When you remodel your bathroom, you need to replace things like sinks, showers, bathtubs, and sometimes even flooring. Most people dream of making their space, especially the bathroom, a sleeker and more luxurious place. The most common issue is that they do not know where to start. While renovating, many technical questions might arise. For example, what is the right shower drain pipe size?
In this article, we’ll talk about the right shower drain pipe size and how to install a good quality shower drain pipe that will last you a long time. Additionally, you will learn about building codes, the composition of your shower, and many other aspects of bathroom remodeling. So, let’s start.
What Is The Right Shower Drain Pipe Size?
So, What Is the Right Shower Drainpipe Size? Typical shower drain pipe size is generally about 2-inches. Most building codes require you to have a drain pipe size that is 2-inch. Having a small shower drain pipe size that is 1.5-inch or lower will cause overflowing and flooding in your bathroom.
To do this work, keep in mind the following things:
|Working Time: 1 – 4 hours||Skill Level: Intermediate|
|Total Time: 1 – 2 days||Estimated Cost: $20 to $100|
Below we will go into more detail about shower drain size. For those who want to learn more, you can also read Kitchen Plumbing Systems | Diagrams & Types.
What Size Is Drain Pipe For A Shower?
Installing a new shower is one of the most common things people indulge in while refreshing their bathroom environment. If the shower looks worn, the whole space does as well. That’s why most people start with the new shower installment.
The shower installment process includes many steps, but one of the most important ones is drain pipe placement. There are many types and sizes of drain pipes, but there is a standard size most building codes regulate and manufacturers work by. That size is 2-inches.
It’s important to have a pipe of wide diameter. Some manufacturers use narrow pipes of around 1.5 inches, but those usually cause problems later. That’s because such a narrow space is not large enough to stop overflowing and flooding in your bathroom.
Water hazards like these are very costly to fix because they can also damage flooring and subflooring alongside the obvious bathroom elements. Having a small drain pipe connected to your shower is also awful because as soon as there is more water flowing, it won’t enter the pipe but the surrounding floor.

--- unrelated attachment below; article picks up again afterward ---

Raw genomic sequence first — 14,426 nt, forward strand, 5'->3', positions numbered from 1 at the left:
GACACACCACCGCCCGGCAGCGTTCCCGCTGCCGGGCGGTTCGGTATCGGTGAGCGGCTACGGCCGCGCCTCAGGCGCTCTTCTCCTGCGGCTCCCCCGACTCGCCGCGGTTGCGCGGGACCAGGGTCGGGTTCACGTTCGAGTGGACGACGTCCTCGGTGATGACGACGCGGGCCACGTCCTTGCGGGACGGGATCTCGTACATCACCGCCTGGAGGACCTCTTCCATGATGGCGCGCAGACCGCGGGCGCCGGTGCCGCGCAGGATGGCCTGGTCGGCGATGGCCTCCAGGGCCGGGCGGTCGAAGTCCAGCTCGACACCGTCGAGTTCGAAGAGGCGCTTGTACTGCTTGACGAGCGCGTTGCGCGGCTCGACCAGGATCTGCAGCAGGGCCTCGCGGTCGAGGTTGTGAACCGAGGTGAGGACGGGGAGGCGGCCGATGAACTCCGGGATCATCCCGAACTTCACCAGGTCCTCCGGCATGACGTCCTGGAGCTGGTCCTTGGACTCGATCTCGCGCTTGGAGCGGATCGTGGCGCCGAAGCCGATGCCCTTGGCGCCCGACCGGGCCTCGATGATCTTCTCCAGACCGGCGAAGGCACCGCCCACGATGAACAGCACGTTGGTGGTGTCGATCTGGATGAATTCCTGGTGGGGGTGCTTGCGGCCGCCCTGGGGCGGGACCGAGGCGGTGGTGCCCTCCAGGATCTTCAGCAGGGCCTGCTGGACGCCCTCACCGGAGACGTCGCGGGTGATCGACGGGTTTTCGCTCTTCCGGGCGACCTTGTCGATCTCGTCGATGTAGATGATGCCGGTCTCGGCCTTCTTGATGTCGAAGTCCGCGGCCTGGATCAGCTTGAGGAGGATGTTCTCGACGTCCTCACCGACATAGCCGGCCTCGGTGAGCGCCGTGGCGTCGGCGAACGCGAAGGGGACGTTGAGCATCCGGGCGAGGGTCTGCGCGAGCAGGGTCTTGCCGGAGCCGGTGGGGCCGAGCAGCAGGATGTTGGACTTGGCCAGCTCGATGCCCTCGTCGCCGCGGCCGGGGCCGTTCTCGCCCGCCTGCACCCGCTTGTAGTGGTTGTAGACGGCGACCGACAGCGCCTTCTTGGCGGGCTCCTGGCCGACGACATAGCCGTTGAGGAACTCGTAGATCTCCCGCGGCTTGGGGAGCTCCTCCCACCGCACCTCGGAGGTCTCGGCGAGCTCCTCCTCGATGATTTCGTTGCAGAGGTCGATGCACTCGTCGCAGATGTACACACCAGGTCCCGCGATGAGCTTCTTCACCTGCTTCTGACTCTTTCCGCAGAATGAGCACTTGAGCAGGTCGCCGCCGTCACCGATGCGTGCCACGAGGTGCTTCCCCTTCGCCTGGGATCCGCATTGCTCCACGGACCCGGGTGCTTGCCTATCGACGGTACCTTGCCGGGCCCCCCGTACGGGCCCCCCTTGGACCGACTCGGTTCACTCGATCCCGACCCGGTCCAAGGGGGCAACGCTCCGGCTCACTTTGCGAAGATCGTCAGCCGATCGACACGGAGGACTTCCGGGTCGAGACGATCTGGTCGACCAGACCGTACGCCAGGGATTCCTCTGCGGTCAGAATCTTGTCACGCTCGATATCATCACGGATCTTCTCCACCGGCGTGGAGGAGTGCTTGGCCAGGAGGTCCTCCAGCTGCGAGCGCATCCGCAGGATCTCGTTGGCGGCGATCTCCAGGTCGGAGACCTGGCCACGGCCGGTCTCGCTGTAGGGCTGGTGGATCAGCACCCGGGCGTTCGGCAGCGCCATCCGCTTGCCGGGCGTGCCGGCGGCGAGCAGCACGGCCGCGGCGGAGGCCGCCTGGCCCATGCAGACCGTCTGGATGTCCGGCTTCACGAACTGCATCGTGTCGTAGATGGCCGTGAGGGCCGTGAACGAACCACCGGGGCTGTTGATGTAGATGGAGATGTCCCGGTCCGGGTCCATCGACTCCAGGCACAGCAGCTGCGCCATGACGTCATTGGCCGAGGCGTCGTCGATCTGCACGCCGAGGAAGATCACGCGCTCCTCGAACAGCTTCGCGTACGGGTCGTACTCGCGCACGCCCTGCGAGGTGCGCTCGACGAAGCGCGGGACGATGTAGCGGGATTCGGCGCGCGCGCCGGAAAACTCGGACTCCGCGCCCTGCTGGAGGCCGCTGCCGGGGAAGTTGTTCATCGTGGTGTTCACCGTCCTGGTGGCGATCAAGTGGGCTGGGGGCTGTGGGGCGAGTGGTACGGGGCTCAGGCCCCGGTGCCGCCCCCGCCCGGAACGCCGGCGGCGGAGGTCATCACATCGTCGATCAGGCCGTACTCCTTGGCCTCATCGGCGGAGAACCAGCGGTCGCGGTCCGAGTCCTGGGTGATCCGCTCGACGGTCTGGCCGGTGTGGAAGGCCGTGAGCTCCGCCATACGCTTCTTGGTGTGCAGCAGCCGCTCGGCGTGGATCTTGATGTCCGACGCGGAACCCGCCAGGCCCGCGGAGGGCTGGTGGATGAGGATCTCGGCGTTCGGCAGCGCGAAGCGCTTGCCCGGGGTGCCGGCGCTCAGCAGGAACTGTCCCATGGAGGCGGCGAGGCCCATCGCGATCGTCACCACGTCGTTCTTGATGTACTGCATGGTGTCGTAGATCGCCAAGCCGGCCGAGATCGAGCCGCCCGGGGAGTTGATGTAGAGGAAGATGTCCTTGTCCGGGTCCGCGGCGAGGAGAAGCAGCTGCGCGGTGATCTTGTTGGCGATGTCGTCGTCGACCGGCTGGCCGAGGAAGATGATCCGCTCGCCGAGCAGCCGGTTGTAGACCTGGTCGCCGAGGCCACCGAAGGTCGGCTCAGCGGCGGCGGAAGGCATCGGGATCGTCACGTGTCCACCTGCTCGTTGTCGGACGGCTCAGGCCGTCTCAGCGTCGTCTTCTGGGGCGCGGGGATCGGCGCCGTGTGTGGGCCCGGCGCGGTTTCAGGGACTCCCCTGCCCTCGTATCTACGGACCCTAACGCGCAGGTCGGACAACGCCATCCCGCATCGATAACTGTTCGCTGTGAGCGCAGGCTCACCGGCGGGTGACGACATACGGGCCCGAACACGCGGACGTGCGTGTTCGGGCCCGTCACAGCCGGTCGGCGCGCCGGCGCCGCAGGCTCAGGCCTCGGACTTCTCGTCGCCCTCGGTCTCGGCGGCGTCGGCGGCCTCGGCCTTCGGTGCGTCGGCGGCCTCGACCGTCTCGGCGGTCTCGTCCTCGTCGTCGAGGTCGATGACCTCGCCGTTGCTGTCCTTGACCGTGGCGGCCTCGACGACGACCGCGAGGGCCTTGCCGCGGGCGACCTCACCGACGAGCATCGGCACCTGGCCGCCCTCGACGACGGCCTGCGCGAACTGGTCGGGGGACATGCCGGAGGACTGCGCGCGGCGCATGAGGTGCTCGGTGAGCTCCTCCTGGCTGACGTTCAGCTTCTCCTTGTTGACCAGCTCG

What Is The Standard Shower Drain Pipe Size?
Most shower pans and trays are made for two-inch (2-inch) drain pipes. As opposed to the one-and-a-half-inch (1.5″) drain pipe, the two-inch one is large enough to endure the water pressure and quantity. That’s why most building codes require this drain pipe size for shower drainage. Some buildings are exceptions with asking for only a 1.5-inch pipe, but even if that’s the case for your building, our advice is to go for the larger pipe size.
Can I Have A Smaller Drain Size?
If you want your drain to be smaller, but your building codes require a 2-inch drain pipe, you can reduce the drain size. Many plumbing experts will tell you that you need to reduce the pipe size if you want a smaller drain size. The way to do so is to glue in a reducer to shrink the opening slightly. We recommend giving this decision a double thought, though, because it is a bit impractical.
There is too much water on such a small opening, especially with the new and modern design showers with multiple water heads and spraying from various angles. It’s best to consult a professional to know for sure what the best option is. That way you will at least be able to avoid a potential problem before it happens.
What If You Have Shower And Tub Combinations?
Recently, many interior designers are opting for a new shower and tub combination. Customers as well have shown an interest for this option. That’s why so many people have been getting those installed. But the question is, does the 2-inch shower drain pipe size also applies to this unique situation?
In this case, having a smaller drain is not that big of an issue because the bath itself is made to hold more water. Having a smaller drain size comes in handy in this situation.
The drain can easily be a bit smaller without any fear of overflowing water and floods. These are great for people that prefer smaller drains. On the other hand, if you prefer water not to gather up but keep moving through fast when you shower, you should again consider installing a two-inch pipe drain. That way, excess water won’t pile up around your feet.
Plan Ahead For Your Shower Drain
Knowing how much water flow you will have in your new shower is an important factor on what drain pipe size you need. If you know a lot of water will be splashing from multiple directions, it’s best to get the standardly two-inch size pipe. If you do not have that much water flow, you might be able to get away with a narrower pipe. If you aren’t sure, contact a plumber to clear up any questions you might have.
Things To Know Before Installing A Shower Drain
Shower drain replacement or installment is not a difficult task, but licensed professionals mostly perform it. Even though you might not be doing the job yourself, it’s good to be informed of some technicalities. That way, no one can fool you nor can get you confused about where your money might be going.